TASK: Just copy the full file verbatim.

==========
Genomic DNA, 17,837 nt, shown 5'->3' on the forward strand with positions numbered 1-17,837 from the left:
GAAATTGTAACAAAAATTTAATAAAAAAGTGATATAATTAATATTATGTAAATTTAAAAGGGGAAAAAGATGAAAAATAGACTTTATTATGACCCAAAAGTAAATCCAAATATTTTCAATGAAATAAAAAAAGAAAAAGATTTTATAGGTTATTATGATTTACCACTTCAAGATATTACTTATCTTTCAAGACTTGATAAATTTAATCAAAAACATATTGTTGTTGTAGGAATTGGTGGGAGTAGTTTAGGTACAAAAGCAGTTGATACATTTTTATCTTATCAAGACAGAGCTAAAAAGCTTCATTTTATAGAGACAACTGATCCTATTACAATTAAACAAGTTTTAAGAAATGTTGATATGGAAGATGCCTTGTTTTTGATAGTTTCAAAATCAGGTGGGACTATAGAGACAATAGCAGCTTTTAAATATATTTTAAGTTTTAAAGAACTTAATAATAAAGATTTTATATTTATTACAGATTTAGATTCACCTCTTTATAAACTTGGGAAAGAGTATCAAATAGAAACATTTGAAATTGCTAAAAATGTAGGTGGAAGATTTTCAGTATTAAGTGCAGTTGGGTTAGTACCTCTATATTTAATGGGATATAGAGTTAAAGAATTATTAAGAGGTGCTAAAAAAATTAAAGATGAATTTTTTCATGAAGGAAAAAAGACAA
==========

Genomic DNA, 17,837 nt, shown 5'->3' on the forward strand with positions numbered 1-17,837 from the left:
GAAATTGTAACAAAAATTTAATAAAAAAGTGATATAATTAATATTATGTAAATTTAAAAGGGGAAAAAGATGAAAAATAGACTTTATTATGACCCAAAAGTAAATCCAAATATTTTCAATGAAATAAAAAAAGAAAAAGATTTTATAGGTTATTATGATTTACCACTTCAAGATATTACTTATCTTTCAAGACTTGATAAATTTAATCAAAAACATATTGTTGTTGTAGGAATTGGTGGGAGTAGTTTAGGTACAAAAGCAGTTGATACATTTTTATCTTATCAAGACAGAGCTAAAAAGCTTCATTTTATAGAGACAACTGATCCTATTACAATTAAACAAGTTTTAAGAAATGTTGATATGGAAGATGCCTTGTTTTTGATAGTTTCAAAATCAGGTGGGACTATAGAGACAATAGCAGCTTTTAAATATATTTTAAGTTTTAAAGAACTTAATAATAAAGATTTTATATTTATTACAGATTTAGATTCACCTCTTTATAAACTTGGGAAAGAGTATCAAATAGAAACATTTGAAATTGCTAAAAATGTAGGTGGAAGATTTTCAGTATTAAGTGCAGTTGGGTTAGTACCTCTATATTTAATGGGATATAGAGTTAAAGAATTATTAAGAGGTGCTAAAAAAATTAAAGATGAATTTTTTCATGAAGGAAAAAAGACAA